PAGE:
"Managing Communications: Lessons from Interventions in Africa," the conference was jointly sponsored by the United States Institute of Peace and the National Defense University.  It examined the effectiveness of communications and information-sharing practices (including organizational structures and technologies) among humanitarian and peacekeeping organizations in recent complex emergency operations in Somalia, Rwanda, and Liberia.

Executive Summary

On June 20, 1996, foreign affairs practitioners and representatives from the U.S. and UN militaries, U.S. government emergency agencies, and international and nongovernmental organizations met at the National Defense University, Fort McNair, Washington, D.C., for a one-day conference entitled "Managing Communications: Lessons from Interventions in Africa." The conference was jointly sponsored by the United States Institute of Peace and the National Defense University.

The conference examined the effectiveness of communications and information-sharing practices (including organizational structures and technologies) among humanitarian and peacekeeping organizations in recent complex emergency operations in Somalia, Rwanda, and Liberia.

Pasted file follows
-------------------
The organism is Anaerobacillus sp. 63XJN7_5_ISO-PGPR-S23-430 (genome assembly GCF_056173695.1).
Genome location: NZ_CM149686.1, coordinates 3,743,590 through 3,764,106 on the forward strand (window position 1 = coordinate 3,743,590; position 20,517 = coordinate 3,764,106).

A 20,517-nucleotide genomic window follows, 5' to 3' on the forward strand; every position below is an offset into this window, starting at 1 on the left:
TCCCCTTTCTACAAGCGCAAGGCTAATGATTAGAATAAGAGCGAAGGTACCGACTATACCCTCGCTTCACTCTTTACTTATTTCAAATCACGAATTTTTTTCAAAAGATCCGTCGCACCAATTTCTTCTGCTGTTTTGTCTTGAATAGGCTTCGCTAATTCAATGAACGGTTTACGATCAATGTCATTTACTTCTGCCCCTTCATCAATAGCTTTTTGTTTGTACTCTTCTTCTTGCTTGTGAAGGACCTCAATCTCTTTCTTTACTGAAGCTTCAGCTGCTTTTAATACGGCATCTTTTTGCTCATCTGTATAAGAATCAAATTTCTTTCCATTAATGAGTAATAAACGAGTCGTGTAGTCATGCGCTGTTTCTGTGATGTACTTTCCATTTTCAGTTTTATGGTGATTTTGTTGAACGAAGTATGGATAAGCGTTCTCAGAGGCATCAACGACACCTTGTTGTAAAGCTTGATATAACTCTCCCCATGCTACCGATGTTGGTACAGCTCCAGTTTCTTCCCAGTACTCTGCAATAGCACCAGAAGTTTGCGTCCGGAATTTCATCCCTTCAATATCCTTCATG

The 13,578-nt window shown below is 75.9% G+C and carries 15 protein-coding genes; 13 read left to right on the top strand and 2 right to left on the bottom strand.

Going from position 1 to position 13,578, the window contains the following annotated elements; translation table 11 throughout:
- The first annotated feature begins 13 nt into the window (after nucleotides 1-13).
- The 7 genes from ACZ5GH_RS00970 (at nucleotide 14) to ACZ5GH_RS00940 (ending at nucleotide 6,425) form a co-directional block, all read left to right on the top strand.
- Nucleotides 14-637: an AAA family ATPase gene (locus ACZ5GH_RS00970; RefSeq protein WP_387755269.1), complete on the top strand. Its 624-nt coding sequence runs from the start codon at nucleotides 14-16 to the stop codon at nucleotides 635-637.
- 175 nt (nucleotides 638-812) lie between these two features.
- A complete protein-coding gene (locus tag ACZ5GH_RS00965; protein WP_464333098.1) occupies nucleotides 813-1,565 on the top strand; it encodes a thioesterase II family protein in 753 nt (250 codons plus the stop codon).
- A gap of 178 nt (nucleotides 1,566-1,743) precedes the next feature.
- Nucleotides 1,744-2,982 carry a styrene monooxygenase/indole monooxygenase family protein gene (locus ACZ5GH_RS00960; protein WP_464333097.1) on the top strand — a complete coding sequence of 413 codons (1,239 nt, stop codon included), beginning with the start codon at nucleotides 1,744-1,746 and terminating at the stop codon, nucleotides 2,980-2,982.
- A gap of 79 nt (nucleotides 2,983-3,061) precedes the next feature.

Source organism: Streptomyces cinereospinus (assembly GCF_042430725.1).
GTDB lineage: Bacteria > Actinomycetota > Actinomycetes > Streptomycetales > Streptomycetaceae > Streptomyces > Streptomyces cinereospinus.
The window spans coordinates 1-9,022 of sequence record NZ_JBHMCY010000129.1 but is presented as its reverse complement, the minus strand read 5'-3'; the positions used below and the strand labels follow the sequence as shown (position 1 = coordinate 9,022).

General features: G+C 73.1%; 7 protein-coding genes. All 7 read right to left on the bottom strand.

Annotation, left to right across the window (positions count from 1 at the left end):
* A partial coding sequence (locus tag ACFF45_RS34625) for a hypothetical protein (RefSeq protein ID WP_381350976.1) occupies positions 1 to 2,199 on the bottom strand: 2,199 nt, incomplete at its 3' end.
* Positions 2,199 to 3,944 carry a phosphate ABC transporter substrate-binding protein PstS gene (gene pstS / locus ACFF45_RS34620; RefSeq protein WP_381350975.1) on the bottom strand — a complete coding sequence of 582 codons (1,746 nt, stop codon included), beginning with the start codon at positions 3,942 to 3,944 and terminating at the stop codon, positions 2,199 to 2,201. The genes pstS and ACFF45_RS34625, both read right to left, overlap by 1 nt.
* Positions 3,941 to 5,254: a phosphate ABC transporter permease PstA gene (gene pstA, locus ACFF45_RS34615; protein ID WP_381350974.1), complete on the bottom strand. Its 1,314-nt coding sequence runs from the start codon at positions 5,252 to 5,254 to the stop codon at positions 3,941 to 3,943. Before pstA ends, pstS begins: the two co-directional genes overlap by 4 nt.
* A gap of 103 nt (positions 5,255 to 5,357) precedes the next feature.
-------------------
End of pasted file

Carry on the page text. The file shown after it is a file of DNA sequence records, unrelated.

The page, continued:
The overall premise of the conference was that well-planned information sharing and communications systems linking humanitarian and military actors can enhance operational efficiency, thereby saving lives and resources and, arguably, laying the groundwork for faster regional recuperation and reconstruction. The conference drew lessons from past complex emergency operations, examined current "field" communications practices, considered how new technologies could improve practices, discussed what agreements need to be in place for improved practices to be routinely integrated into deployment preparedness, and explored how to prepare nationals for assuming communications practices.

Conference sessions featured principal actors from recent operations in Africa. Speakers represented the U.S. and UN peacekeeping forces, international and indigenous NGOs, and UN humanitarian agencies. Each speaker presented a synopsis of lessons learned, drawing from specific operations and field experiences, and reflected on what went right and what went wrong and why. At the conclusion of the sessions -- the military perspective was presented in the morning and the humanitarian perspective in the afternoon -- conference attendees divided into assigned breakout groups to discuss the significance of the day's lessons and to propose next steps for improving information sharing and communications practices among groups operating in complex emergency operations.

 

 

 

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